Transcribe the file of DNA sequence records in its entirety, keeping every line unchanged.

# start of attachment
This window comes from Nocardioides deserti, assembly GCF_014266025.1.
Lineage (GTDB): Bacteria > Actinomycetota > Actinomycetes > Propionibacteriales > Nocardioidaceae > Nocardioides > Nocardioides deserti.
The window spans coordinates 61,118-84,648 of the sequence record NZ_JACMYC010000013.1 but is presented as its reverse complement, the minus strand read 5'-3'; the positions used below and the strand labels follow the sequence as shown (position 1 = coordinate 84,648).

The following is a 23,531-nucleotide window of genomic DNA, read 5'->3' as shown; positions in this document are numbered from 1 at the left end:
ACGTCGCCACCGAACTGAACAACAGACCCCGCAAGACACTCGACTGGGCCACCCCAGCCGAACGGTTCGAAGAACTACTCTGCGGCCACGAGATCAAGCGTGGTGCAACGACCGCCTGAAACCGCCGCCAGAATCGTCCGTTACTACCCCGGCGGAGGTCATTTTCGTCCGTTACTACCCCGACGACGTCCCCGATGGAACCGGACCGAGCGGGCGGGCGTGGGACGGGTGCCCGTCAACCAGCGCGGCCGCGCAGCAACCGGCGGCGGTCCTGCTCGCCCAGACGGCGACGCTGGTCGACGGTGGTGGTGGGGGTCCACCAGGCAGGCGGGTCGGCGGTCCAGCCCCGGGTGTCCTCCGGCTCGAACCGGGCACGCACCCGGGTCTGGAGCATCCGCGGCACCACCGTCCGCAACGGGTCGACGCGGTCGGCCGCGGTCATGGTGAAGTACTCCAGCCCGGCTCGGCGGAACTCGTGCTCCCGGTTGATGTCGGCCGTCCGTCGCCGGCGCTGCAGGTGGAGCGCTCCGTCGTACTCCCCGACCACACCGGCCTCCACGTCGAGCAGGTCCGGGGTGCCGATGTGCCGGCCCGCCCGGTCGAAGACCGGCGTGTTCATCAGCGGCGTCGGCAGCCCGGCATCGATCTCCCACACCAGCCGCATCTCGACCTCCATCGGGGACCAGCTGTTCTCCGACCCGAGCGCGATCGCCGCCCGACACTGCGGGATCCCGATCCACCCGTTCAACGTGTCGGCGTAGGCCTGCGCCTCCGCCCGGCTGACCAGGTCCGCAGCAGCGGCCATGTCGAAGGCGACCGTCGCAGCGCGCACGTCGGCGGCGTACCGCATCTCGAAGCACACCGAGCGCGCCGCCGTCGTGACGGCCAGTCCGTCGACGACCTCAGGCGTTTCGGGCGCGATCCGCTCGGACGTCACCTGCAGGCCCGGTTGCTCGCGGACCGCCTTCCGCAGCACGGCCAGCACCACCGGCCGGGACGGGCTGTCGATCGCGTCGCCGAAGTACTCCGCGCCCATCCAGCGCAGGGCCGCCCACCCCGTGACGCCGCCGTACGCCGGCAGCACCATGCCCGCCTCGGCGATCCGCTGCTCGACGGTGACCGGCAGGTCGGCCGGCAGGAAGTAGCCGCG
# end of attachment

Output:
This window comes from Nocardioides deserti, assembly GCF_014266025.1.
Lineage (GTDB): Bacteria > Actinomycetota > Actinomycetes > Propionibacteriales > Nocardioidaceae > Nocardioides > Nocardioides deserti.
The window spans coordinates 61,118-84,648 of the sequence record NZ_JACMYC010000013.1 but is presented as its reverse complement, the minus strand read 5'-3'; the positions used below and the strand labels follow the sequence as shown (position 1 = coordinate 84,648).

The following is a 23,531-nucleotide window of genomic DNA, read 5'->3' as shown; positions in this document are numbered from 1 at the left end:
ACGTCGCCACCGAACTGAACAACAGACCCCGCAAGACACTCGACTGGGCCACCCCAGCCGAACGGTTCGAAGAACTACTCTGCGGCCACGAGATCAAGCGTGGTGCAACGACCGCCTGAAACCGCCGCCAGAATCGTCCGTTACTACCCCGGCGGAGGTCATTTTCGTCCGTTACTACCCCGACGACGTCCCCGATGGAACCGGACCGAGCGGGCGGGCGTGGGACGGGTGCCCGTCAACCAGCGCGGCCGCGCAGCAACCGGCGGCGGTCCTGCTCGCCCAGACGGCGACGCTGGTCGACGGTGGTGGTGGGGGTCCACCAGGCAGGCGGGTCGGCGGTCCAGCCCCGGGTGTCCTCCGGCTCGAACCGGGCACGCACCCGGGTCTGGAGCATCCGCGGCACCACCGTCCGCAACGGGTCGACGCGGTCGGCCGCGGTCATGGTGAAGTACTCCAGCCCGGCTCGGCGGAACTCGTGCTCCCGGTTGATGTCGGCCGTCCGTCGCCGGCGCTGCAGGTGGAGCGCTCCGTCGTACTCCCCGACCACACCGGCCTCCACGTCGAGCAGGTCCGGGGTGCCGATGTGCCGGCCCGCCCGGTCGAAGACCGGCGTGTTCATCAGCGGCGTCGGCAGCCCGGCATCGATCTCCCACACCAGCCGCATCTCGACCTCCATCGGGGACCAGCTGTTCTCCGACCCGAGCGCGATCGCCGCCCGACACTGCGGGATCCCGATCCACCCGTTCAACGTGTCGGCGTAGGCCTGCGCCTCCGCCCGGCTGACCAGGTCCGCAGCAGCGGCCATGTCGAAGGCGACCGTCGCAGCGCGCACGTCGGCGGCGTACCGCATCTCGAAGCACACCGAGCGCGCCGCCGTCGTGACGGCCAGTCCGTCGACGACCTCAGGCGTTTCGGGCGCGATCCGCTCGGACGTCACCTGCAGGCCCGGTTGCTCGCGGACCGCCTTCCGCAGCACGGCCAGCACCACCGGCCGGGACGGGCTGTCGATCGCGTCGCCGAAGTACTCCGCGCCCATCCAGCGCAGGGCCGCCCACCCCGTGACGCCGCCGTACGCCGGCAGCACCATGCCCGCCTCGGCGATCCGCTGCTCGACGGTGACCGGCAGGTCGGCCGGCAGGAAGTAGCCGCG